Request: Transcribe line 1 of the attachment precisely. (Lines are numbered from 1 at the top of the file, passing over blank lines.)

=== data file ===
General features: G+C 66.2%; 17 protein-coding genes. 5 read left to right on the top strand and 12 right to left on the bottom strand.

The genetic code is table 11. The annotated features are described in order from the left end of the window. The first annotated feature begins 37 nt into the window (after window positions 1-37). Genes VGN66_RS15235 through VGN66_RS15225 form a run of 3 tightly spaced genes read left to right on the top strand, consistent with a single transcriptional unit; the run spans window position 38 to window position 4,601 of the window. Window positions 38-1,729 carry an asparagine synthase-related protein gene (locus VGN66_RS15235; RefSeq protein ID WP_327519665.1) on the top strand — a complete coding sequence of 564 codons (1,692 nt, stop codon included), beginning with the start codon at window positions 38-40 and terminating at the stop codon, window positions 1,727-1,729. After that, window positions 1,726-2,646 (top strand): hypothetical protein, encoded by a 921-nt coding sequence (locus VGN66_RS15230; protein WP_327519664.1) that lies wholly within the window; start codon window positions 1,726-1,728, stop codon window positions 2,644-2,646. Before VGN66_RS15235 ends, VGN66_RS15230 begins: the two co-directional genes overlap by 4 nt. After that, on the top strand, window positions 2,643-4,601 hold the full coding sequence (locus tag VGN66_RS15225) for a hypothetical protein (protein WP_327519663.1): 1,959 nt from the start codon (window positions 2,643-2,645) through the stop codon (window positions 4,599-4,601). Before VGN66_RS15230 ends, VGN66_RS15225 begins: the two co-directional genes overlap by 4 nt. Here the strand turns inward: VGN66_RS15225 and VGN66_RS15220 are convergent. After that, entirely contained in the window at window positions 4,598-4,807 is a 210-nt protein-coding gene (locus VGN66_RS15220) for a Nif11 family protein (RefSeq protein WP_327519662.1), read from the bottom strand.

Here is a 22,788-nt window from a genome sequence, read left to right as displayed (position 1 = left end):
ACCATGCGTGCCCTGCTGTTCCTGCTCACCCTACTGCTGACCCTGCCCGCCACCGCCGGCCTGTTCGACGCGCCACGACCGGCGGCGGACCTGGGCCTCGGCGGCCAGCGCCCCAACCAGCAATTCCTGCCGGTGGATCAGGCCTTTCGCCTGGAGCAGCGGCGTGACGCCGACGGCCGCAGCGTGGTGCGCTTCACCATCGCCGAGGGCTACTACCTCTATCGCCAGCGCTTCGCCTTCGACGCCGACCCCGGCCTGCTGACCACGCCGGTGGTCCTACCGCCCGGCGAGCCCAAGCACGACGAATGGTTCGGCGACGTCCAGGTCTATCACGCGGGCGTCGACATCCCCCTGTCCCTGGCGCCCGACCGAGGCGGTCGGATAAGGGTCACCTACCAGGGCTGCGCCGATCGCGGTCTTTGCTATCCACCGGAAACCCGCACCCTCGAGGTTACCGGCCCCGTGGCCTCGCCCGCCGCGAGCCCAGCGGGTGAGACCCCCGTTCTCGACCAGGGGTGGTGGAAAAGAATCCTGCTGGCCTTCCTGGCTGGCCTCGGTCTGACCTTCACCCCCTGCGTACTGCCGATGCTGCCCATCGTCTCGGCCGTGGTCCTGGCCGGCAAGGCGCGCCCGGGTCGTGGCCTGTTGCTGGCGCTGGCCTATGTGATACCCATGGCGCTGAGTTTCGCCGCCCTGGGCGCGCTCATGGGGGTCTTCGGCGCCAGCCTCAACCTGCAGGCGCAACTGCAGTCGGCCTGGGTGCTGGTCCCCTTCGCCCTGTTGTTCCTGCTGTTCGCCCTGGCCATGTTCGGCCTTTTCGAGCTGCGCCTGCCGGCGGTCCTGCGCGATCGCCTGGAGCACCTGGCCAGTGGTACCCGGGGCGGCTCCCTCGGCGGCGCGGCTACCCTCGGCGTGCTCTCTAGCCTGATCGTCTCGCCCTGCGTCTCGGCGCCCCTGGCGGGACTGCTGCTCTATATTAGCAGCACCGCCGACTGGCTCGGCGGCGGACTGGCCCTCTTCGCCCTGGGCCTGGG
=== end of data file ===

General features: G+C 66.2%; 17 protein-coding genes. 5 read left to right on the top strand and 12 right to left on the bottom strand.